Hydroseparation

Introduction

Hydroseparation means something like this: to separate fractions by adding water. Can water actually do that? Separate fractions? Yes, it can! Here’s how it works, where it came from, and how you can apply this technique yourself.

Hydroseparation: how it works

Simple. Dilute the Heads and Tails you collected during your spirit run to 17%, by adding water. At 17%, the alcohol/water mix lost so much of it’s solvent characteristics that both Heads and Tails come out of solution. Heads will sink to the bottom, while Tails start to float and form an oily film on top.

Hydroseparation: where it came from

The Scottish and the Dutch use hydroseparation of old. The Scots while making whisky, the Dutch for their old style korenwijn and genever. Both the Scottish and the Dutch are known for being stingy. Hydroseparation helps them to recover every drop of ethanol from their Heads and Tails cuts. Both whisky and genever are known to have lots and lots of taste. Hydroseparation is a technique they use to up the total taste levels in their drink.

Hydroseparation: how you can use it

Dilute your Heads and Tails cuts (often collected together in the so-called Feints container) to 17%. Syphon off the middle 2/3rd. This faction consists of very tasty ethanol, almost devoid of Heads and Tails. Add this middle 2/3rd to the next run. This way you recover both the ethanol and you get to harvest a lot of additional taste.

Since this is about taste and about recovering ethanol, that was originally mixed in with your Heads and Tails cuts, hydroseparation has a role in potdistilling. When you make vodka or neutral, and use the Pure Program, the Heads and Tails factions will be so much compacted, that the ethanol recovery potential is nill. In short: when doing runs in Pure Mode … don’t hydroseparate the Heads and Tails cuts. When doing potstill runs … please do.

An example

Let’s say you use the iStill One to make a whiskey. Since you have been following this Blog, and/or because you had the proper training that comes with the purchase of the iStill One, you know you don’t need to distill twice. The iStill One will give you a perfect Heart cut at barrel ageing strength in one go.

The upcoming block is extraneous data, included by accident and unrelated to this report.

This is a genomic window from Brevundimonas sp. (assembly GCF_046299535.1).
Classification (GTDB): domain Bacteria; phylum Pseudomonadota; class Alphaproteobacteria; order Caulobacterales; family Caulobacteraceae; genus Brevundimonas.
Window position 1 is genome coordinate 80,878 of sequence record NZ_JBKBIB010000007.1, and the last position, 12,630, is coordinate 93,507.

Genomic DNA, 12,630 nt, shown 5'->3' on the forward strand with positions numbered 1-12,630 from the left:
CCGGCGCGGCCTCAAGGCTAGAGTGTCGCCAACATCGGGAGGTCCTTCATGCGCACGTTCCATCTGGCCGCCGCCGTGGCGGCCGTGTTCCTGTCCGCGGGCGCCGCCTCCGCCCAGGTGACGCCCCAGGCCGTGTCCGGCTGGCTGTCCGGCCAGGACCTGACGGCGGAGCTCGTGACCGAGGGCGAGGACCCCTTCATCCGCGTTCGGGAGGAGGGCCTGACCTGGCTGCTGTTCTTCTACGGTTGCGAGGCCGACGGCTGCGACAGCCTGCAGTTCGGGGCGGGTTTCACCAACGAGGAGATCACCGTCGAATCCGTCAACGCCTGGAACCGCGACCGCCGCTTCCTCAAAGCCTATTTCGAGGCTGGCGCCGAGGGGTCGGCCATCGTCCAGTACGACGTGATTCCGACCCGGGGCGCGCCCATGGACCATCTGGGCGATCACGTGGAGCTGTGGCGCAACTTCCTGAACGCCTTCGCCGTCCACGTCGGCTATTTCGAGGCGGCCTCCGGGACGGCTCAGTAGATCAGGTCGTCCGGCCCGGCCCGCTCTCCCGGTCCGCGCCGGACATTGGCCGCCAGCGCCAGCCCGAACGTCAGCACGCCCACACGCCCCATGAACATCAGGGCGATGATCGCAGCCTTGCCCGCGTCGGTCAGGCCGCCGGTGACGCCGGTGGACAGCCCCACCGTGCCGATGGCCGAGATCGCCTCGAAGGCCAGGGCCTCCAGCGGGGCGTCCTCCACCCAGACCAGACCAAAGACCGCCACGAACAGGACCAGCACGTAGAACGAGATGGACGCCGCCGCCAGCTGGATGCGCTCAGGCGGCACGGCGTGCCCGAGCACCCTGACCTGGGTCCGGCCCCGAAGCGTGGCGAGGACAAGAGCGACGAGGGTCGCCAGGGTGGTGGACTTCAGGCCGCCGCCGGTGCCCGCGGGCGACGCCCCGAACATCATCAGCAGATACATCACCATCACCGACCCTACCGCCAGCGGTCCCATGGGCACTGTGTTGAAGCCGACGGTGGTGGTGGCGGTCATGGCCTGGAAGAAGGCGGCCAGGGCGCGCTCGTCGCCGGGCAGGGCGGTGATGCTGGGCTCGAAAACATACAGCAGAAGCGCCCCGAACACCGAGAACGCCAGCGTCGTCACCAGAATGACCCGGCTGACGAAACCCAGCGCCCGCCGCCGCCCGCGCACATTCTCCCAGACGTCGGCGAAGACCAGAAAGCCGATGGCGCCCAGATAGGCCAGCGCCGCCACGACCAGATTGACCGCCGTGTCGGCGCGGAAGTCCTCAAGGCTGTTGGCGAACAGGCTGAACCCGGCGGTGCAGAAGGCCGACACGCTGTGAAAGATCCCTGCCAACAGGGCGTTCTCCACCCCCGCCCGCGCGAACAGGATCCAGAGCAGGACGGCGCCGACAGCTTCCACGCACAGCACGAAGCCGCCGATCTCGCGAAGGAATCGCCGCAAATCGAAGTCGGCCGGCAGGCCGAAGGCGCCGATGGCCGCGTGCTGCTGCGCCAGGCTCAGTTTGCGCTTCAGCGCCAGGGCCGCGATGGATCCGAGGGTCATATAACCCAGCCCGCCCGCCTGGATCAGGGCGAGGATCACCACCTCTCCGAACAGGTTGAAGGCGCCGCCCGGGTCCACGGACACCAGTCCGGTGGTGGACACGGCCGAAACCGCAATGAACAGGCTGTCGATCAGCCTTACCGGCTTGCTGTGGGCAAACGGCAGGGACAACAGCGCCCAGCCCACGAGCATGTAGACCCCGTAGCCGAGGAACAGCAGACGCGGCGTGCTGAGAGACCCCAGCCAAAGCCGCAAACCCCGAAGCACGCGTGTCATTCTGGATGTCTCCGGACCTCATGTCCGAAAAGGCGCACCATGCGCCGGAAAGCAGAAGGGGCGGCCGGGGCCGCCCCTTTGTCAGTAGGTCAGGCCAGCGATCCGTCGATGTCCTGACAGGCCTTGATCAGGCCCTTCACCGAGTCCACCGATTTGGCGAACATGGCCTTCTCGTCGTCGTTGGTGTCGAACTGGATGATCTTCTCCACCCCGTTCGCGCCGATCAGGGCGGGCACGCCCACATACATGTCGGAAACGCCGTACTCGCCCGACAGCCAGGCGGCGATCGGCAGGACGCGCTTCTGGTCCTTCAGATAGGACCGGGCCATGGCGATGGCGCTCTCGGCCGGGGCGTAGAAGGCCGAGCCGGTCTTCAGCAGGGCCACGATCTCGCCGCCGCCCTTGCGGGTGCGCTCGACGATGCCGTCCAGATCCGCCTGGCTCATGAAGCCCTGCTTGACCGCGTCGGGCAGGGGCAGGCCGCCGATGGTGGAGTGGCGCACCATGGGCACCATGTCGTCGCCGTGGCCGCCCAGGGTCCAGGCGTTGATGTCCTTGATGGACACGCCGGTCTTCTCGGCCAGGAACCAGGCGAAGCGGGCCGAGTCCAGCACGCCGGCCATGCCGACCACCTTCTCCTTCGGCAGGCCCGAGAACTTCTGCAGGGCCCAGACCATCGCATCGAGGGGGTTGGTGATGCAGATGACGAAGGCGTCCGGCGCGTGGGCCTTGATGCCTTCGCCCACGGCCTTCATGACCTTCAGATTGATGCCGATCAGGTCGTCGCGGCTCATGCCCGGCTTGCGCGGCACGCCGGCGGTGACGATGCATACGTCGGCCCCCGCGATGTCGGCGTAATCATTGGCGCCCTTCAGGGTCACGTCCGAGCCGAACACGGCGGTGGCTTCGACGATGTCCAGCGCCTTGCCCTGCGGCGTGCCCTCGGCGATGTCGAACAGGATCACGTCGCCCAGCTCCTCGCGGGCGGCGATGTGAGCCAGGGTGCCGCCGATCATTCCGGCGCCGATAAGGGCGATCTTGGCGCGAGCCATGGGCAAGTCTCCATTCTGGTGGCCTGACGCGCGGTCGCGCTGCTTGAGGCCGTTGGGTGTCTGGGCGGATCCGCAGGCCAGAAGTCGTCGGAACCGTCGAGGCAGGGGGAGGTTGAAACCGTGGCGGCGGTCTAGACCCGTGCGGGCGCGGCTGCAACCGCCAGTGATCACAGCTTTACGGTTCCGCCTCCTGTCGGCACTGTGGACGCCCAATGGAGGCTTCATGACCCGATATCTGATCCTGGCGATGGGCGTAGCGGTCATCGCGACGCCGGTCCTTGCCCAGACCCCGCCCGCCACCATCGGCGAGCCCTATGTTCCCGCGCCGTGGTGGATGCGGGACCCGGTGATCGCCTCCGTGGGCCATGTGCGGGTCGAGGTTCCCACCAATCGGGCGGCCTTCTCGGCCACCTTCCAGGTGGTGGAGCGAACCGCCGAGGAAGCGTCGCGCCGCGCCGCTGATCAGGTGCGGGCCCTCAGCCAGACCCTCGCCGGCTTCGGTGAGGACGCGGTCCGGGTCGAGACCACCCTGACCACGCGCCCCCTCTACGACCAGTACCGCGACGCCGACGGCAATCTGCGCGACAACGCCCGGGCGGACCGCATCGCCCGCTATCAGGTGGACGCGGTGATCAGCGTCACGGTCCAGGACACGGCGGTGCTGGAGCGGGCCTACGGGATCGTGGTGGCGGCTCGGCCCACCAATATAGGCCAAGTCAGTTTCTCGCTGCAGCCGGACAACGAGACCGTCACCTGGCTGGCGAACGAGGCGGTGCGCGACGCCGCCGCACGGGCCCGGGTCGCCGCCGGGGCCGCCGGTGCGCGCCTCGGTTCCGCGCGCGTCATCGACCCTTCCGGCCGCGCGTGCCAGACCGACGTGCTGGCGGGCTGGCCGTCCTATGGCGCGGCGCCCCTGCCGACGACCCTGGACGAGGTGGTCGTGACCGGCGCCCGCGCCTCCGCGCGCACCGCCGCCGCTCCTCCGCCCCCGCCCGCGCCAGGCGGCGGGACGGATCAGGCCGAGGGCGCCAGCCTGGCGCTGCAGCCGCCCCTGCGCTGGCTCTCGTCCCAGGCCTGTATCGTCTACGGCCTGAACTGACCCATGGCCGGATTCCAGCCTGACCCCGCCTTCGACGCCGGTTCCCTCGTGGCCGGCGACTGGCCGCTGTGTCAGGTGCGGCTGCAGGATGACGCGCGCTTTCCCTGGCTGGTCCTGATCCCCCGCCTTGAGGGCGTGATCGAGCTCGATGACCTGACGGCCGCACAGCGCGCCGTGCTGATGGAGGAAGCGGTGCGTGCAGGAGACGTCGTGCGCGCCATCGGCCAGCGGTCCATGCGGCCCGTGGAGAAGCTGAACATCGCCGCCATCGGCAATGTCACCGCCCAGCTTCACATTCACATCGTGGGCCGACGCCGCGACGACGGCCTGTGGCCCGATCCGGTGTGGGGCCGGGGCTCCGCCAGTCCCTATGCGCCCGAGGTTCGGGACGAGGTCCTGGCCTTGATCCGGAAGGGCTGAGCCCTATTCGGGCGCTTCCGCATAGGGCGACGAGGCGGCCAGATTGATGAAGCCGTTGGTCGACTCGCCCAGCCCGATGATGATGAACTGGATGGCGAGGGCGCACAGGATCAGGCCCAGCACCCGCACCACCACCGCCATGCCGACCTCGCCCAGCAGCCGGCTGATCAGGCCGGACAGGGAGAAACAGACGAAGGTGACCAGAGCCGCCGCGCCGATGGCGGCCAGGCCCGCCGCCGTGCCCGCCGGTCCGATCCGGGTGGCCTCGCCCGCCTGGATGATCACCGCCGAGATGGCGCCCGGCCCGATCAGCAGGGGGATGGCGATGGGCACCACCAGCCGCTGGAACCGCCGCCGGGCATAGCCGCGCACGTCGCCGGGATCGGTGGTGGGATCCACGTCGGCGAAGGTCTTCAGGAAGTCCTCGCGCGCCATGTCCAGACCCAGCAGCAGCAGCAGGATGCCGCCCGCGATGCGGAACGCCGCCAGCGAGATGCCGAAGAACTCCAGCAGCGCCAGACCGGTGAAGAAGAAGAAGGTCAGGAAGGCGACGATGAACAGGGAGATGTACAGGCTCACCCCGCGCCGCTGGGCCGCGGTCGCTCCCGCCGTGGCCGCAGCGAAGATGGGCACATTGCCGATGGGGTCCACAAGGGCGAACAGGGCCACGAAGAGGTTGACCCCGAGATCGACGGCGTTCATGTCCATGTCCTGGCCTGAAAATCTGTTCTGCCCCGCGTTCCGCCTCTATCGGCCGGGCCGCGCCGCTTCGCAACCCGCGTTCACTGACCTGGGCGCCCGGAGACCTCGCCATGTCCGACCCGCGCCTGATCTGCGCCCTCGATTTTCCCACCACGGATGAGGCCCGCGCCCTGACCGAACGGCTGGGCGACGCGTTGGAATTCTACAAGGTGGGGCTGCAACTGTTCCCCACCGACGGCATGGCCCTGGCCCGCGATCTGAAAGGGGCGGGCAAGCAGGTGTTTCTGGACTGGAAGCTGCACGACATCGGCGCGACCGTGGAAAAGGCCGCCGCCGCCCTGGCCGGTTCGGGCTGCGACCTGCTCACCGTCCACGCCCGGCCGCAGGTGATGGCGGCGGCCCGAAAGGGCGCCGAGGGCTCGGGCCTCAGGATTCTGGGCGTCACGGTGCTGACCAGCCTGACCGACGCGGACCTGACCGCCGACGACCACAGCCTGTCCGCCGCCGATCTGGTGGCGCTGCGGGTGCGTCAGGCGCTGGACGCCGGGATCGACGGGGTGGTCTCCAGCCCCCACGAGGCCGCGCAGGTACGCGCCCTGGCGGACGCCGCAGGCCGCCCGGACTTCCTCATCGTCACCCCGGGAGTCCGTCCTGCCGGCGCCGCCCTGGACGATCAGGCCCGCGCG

So let’s make that first run. You fill the boiler with 1000 liters of an 8% grain wash. You fire her up at maximum power, probably setting the agitator at like 8 or 9 revolutions per minute, since you distill on the grain.

When the temperature reaches 78.3C, whatever you collected is considered Fores. Toss them and adjust power to 55%. The next 2 to 3 liters you will probably collect as Heads. Put them in the Feints container. Now the actual Hearts run starts. Collect this as product. When it starts? Probably around 70 to 72%. When to end? Depends on the wash and your goals … but let’s say 50%. You now have a Hearts cut of around 60%. Congrats! No need to water down that tasty whiskey prior to barreling.

Under 50% you probably switch to Tails collection. Do so until you reach around 30%. Then stop the run. Oh, and collect the Tails in the same Feints container. They join the Heads, so to say.

Now comes the fun part. Dilute the contents of your Feints container to 17%, so hydroseparation takes place. Syphon off the middle 2/3rd and add this to the next whiskey batch you will run.

You will now have recovered allmost all the ethanol from Heads and (especially) Tails. You have upped the ABV for the second run to around 9 to 9.5%. And you have added lots of fruity and nutty tastes in the process. Your next Hearts cut will come over at around 62 to 63%. And you know what? This Hearts cut is going to be bigger, because you added the recovered ethanol!

What you do with the remaining 1/3rd in the Feints container? Keep it. Collect the next batch of Heads and Tails and add them to the Feints container again. Because there are now twice as much Heads and Tails, they will separate even better, when diluted to 17%. You will see that oilsy film develop on top of the Feints container. And if you have a glass Feints receiver, you will see the Heads fog up the lowest parts …

And there’s more!

Big distilleries like Jim Beam, Jack Daniel’s, and Buffalo Trace use hydroseparation in an all together different way. More on that … in another post!

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2 thoughts on “Hydroseparation

    • I had the same not long ago! I did a run on the iStill One … collected heads and tails, put them together, the only thing I got was foginess! My mistake. What I did wrongly was the following: the iStill One has perfect heads separation. No need (nor possibility) to hydroseparate them further since they are already perfectly cut. So toss them, Odin! The tails, on the iStill One run, are more difuse, so they can be separated.

      My Q to you is: what rig did you run, what recipe did you make, what cuts/cut temperatures did you use? I think an i50 and or i250, since it stabilizes, also superbly concentrates heads. So you have to toss them. It is in the tails that, at lest with our equipment, you can make the gains. Just as whisky makers do it: tails separation, because in tails is where great whisky can be found! Hope to hear back ASAP, because this is interesting … and to the whisky makers … important. Regards, Odin.

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